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[207] Mansfield's corps, came up to his support, determined again to advance and carry the woods to the right of and beyond the corn-field. Going forward to reconnoiter on foot, Hooker satisfied himself as to the nature of the ground, returned and remounted amid a shower of Rebel bullets, which he had all the morning disregarded; but the next moment a musket-ball went through his foot, inflicting a severe and intensely painful wound; which compelled him, after giving his orders fully and deliberately, to leave the field at 9 A. M. Sumner, arriving at this moment, assumed command, sending forward Sedgwick's division of his own corps to support Crawford and Gordon; while Richardson and French, with his two remaining divisions, went forward farther to the left; Sedgwick again advancing in line through the corn-field already won and lost.

But by this time McLaws — who, by marching all night, had reached Shepherdstown from Harper's Ferry that morning, and instantly crossed — had been sent forward by Lee to the aid of Jackson; while Walker's division had been hurried across from their as yet unassailed right. Again Hood's brigade was withdrawn from the front, while the fresh forces under Walker and McLaws advanced with desperate energy, seconded by Early on their left. Sedgwick was thrice badly wounded, and compelled to retire; Gens. Dana and Crawford were likewise wounded. The 34th New York--which had broken at a critical moment, while attempting a maneuver under a terrible fire — was nearly cut to pieces; and the 15th Massachusetts, which went into action 600 strong, was speedily reduced to 134. Gen. Howard, who took command of Sedgwick's division, was unable to restore its formation, and Sumner himself had no better success. Again the center of our right gave back, and the corn-field was retaken by the enemy.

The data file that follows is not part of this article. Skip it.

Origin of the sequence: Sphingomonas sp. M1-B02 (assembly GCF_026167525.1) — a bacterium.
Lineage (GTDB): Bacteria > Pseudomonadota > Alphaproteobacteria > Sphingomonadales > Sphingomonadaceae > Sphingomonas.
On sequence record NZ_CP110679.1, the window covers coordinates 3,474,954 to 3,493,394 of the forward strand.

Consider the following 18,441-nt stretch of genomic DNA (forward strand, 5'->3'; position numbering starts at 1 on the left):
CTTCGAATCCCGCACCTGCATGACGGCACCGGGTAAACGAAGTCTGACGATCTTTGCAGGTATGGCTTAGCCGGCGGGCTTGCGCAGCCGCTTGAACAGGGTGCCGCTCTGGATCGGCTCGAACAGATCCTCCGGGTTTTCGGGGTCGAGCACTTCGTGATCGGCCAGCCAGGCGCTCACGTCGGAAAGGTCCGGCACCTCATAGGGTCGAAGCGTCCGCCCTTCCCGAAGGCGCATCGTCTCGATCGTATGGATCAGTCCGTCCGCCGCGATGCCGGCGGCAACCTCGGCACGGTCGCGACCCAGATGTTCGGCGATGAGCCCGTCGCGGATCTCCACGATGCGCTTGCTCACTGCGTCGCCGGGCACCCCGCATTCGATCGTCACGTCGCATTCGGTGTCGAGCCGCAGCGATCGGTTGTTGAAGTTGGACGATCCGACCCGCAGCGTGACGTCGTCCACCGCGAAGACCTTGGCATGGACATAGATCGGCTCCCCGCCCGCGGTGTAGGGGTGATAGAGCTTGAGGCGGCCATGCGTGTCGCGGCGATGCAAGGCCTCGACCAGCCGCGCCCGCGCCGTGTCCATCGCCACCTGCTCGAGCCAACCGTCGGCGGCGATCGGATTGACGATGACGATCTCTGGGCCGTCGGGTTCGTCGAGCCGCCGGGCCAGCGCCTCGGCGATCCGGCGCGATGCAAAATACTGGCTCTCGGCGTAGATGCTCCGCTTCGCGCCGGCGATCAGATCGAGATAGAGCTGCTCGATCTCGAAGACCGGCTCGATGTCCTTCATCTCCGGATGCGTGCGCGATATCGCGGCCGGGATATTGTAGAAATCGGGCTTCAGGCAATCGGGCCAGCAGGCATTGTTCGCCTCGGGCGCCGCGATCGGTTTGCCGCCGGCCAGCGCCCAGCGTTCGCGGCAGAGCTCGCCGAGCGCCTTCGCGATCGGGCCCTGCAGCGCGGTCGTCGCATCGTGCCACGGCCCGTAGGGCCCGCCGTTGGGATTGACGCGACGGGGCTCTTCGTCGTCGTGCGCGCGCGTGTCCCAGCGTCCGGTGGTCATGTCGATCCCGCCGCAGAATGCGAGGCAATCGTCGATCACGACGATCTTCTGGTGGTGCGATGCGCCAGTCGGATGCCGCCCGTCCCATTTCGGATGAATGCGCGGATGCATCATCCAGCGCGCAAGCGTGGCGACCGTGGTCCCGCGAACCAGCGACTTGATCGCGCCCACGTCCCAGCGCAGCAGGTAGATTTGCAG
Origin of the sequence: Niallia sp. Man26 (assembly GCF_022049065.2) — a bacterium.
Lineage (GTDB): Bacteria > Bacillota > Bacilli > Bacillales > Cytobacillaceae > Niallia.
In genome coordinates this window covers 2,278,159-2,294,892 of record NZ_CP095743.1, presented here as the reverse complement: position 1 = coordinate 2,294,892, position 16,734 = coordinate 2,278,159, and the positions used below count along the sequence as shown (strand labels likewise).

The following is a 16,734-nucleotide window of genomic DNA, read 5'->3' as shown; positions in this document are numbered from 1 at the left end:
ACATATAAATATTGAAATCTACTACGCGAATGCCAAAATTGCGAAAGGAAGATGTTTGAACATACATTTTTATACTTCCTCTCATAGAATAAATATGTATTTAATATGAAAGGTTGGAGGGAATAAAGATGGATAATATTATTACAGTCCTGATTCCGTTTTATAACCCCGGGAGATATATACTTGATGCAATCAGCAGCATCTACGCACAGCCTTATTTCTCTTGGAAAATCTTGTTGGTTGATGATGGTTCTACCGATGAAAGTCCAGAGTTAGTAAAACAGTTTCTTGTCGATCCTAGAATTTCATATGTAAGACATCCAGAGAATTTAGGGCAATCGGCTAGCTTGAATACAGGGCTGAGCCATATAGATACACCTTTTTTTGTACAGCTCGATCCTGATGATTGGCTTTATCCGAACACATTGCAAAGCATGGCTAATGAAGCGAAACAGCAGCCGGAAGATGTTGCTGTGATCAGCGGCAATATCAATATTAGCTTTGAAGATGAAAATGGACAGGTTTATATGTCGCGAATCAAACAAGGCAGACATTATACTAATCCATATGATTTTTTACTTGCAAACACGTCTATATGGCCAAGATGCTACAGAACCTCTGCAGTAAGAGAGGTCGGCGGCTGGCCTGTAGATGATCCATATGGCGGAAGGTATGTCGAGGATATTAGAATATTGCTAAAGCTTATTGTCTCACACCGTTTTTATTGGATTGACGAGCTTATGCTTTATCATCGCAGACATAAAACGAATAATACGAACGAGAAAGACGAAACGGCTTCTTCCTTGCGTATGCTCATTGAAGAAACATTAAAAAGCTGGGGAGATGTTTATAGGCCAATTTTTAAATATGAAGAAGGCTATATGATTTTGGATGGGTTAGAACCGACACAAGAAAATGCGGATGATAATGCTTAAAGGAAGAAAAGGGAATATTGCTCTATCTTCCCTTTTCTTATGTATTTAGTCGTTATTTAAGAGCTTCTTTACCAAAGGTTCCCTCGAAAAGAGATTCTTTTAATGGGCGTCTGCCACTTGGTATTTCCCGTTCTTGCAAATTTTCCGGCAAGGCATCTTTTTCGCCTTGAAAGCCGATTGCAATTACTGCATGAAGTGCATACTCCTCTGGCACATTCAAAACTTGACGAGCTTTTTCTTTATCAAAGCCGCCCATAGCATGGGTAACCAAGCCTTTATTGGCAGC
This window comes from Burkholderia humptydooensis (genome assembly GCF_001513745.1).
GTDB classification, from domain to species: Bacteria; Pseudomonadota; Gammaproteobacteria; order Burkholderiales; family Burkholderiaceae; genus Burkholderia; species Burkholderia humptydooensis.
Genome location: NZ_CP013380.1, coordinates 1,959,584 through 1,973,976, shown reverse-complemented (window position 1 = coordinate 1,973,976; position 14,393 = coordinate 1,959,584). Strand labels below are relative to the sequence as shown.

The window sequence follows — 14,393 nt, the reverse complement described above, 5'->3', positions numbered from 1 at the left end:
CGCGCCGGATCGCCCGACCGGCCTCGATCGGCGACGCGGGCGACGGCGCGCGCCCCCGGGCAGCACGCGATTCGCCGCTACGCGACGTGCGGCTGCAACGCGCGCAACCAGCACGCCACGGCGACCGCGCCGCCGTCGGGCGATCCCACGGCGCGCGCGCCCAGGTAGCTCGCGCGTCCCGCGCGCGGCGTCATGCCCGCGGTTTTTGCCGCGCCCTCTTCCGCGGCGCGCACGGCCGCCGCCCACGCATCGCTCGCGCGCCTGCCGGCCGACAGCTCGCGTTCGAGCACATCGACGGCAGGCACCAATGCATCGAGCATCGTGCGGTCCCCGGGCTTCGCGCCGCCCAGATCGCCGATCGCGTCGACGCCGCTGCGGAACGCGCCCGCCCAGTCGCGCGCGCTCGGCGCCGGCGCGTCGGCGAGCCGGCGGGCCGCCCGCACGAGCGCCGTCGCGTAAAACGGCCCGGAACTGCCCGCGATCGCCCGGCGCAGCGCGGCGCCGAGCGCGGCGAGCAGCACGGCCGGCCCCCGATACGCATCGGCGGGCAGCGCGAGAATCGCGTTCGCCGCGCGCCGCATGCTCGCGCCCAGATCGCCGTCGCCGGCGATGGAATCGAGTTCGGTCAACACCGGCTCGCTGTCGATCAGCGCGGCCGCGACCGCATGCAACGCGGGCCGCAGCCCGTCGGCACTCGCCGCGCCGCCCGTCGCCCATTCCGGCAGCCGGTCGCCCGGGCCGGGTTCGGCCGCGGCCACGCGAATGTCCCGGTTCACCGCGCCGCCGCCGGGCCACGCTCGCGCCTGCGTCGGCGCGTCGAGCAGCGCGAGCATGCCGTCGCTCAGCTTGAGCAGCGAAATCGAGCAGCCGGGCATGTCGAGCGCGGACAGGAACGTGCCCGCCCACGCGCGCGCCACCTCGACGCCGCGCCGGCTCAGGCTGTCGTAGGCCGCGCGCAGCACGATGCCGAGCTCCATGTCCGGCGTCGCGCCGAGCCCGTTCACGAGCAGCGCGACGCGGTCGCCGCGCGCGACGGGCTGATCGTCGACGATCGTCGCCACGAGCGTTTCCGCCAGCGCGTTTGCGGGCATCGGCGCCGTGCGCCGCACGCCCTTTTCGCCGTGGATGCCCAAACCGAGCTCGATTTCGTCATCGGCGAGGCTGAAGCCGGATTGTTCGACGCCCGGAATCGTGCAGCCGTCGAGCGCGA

But the attempt of the Rebels to advance beyond it, under the fire of our batteries, was repelled with heavy loss on their part; Col. Manning, who led Walker's own brigade, being severely wounded, and his brigade driven back. Doubleday, on our farther right, held firmly; and it seemed settled that, while either party could repel a charge on this part of the line, neither could afford to make one.

But now Franklin had come up with his fresh corps, and formed on the left; Slocum, commanding one of his divisions, was sent forward toward the center; while Smith, with the other, was ordered to retake the ground that had been so long and so hotly contested.

It was no sooner said than done. Smith's regiments, cheering, went forward on a run, swept through the corn-field and the woods, cleared them in ten minutes, and held them. Their rush was so sudden and unexpected that their loss was comparatively small; and the ground thus retaken was not again lost.

Nearer the center, French's division of Sumner's corps had attempted to carry the line of heights whereon the Rebels were posted, and had made some progress, repulsing a countercharge and capturing a number of prisoners, with some flags. Attempts successively to turn his right and then his left were foiled; but, after a bloody combat of four

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